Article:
Here's the dilemma for Debbie Hockley, New Zealand Cricket's first woman president.

Given that status, might she face suggestions that too much of her focus will be on the women's game, which - having been largely ignored by NZC for the past two decades - is about to undergo a significant boost in support and promotion from the national body? Hockley, appointed at this week's NZC annual meeting, is aware of that, but has the answer to it.

"I am conscious of it," she said. "I did say at the AGM that I can't help but be biased towards women's cricket, having played it for 25 years. But the whole thing about NZC projects is it's a game for all New Zealanders, and that includes males, females, and all ethnicities. While I'm keen on the whole pathway for females being developed, I am there for all cricketers and supporters."

Cantabrian Hockley was New Zealand's first outstanding woman player. Between 1978-79 and 2000-01, she played 118 ODIs, scoring 4064 runs - the first woman to reach 4000 - averaging 41.89, with four centuries and 34 fifties. In 19 tests, she averaged 52.04, with four centuries.


Hockley, 54, is one of six women in the International Cricket Council's Hall of Fame, and with Richard Hadlee and Martin Crowe one of only three New Zealanders.

She applauds NZC's honesty last week in owning up to having dropped the ball on the women's game, through a report written by Sarah Beaman into the state of play.

"To me, that's quite rare that an organisation fronts us and says 'this is how it is' and try to rectify it," she said. "This really is a case where the stats don't lie, and sometimes when you get the numbers, that gives people a jolt, [such as] when you see 90 per cent of females playing cricket in New Zealand are under 12."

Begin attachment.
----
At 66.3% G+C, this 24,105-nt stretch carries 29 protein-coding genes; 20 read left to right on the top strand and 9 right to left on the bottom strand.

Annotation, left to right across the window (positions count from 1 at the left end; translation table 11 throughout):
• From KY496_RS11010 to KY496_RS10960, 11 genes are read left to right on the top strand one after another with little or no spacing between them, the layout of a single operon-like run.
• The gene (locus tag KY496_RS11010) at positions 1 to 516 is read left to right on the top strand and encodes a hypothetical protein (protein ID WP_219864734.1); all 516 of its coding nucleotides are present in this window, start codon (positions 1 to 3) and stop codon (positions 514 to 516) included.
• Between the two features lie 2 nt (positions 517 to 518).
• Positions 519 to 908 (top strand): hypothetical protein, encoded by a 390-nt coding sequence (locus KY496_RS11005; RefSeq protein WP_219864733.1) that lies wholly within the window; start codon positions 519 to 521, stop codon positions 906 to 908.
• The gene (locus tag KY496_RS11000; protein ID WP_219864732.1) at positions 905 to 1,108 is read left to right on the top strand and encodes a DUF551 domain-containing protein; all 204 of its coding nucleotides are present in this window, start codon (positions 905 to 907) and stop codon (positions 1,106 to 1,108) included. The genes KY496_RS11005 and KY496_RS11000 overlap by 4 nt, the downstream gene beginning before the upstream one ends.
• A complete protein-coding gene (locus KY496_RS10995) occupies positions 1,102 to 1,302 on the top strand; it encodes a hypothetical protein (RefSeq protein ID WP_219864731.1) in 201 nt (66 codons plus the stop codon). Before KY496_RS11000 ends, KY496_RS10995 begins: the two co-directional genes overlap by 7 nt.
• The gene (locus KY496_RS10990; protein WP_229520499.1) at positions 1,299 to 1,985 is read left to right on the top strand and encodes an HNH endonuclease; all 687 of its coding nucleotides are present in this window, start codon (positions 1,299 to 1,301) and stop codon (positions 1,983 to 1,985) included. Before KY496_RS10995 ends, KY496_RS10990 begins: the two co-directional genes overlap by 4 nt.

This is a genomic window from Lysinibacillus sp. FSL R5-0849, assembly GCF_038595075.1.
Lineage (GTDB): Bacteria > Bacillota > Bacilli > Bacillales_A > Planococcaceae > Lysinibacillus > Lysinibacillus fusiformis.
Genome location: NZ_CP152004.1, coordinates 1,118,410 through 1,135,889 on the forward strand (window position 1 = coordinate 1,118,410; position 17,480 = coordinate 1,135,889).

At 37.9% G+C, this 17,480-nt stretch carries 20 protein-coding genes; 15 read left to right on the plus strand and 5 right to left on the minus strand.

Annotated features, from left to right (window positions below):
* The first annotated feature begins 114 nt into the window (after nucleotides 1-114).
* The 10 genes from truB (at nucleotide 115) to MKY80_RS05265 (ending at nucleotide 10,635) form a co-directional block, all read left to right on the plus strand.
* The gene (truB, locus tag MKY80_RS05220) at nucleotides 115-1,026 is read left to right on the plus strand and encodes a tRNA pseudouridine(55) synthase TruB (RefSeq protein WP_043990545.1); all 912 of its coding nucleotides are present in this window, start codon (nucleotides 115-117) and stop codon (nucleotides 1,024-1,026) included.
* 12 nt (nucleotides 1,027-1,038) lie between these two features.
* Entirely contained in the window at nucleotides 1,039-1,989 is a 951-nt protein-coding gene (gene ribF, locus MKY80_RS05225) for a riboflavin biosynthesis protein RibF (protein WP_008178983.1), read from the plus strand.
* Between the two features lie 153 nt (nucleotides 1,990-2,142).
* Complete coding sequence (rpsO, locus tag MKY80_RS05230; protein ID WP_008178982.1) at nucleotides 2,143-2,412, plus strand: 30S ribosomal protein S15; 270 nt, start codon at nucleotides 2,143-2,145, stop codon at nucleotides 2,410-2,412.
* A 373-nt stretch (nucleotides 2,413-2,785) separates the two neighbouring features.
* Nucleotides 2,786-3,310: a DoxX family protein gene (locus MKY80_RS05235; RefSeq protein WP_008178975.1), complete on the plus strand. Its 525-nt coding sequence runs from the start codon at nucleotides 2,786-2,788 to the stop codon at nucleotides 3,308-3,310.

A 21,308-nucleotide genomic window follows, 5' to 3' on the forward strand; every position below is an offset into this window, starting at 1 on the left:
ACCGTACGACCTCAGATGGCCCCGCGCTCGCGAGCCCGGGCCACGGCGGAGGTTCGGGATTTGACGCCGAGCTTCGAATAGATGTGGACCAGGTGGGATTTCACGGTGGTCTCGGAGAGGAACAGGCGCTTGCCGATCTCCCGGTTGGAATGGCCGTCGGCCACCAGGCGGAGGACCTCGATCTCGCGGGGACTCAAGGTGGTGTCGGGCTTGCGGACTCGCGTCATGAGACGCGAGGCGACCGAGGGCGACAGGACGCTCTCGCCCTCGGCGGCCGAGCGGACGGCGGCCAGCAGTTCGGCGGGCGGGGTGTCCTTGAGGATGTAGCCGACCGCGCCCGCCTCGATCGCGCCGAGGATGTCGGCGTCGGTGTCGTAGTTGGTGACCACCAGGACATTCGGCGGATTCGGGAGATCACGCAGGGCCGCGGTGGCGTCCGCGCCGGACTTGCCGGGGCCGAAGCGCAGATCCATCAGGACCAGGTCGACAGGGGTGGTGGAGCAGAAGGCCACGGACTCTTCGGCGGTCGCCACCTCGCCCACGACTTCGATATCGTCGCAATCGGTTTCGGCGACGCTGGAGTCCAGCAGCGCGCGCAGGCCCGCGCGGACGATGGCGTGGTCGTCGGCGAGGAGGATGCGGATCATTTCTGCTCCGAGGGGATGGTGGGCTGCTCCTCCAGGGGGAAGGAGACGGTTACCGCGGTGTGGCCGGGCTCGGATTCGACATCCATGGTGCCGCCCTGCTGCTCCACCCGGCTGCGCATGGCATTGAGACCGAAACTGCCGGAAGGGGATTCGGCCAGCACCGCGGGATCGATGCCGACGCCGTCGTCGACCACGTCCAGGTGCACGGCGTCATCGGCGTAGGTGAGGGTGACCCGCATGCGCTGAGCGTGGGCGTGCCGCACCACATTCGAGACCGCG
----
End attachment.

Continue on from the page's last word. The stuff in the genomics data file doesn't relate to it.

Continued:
At the AGM, NZC's quota of women on the board doubled, with former one-day international Ingrid Cronin-Knight joining Liz Dawson.

"There's a real push to get more women in governance, which I think has been needed for a long time."

Hockley's term is for three years. She has no voting rights but will attend board meetings and, being a forthright thinker, expect her to clear her throat when she has a point.

She is understood to be the first woman president from a test-playing nation and she's delighted in a broad sense, and in personal terms chuffed.

"It's a bit surreal at the moment. It is kind of ground breaking and I think good on New Zealand Cricket."


Hockley intends attending the opening Chappell Hadlee ODI in Sydney next month to meet Cricket Australia officials but she's keen to get out and about to the less glamorous parts of the game, too.

"I'm looking forward to going to some of the district associations, because it's important for those people to know they are appreciated."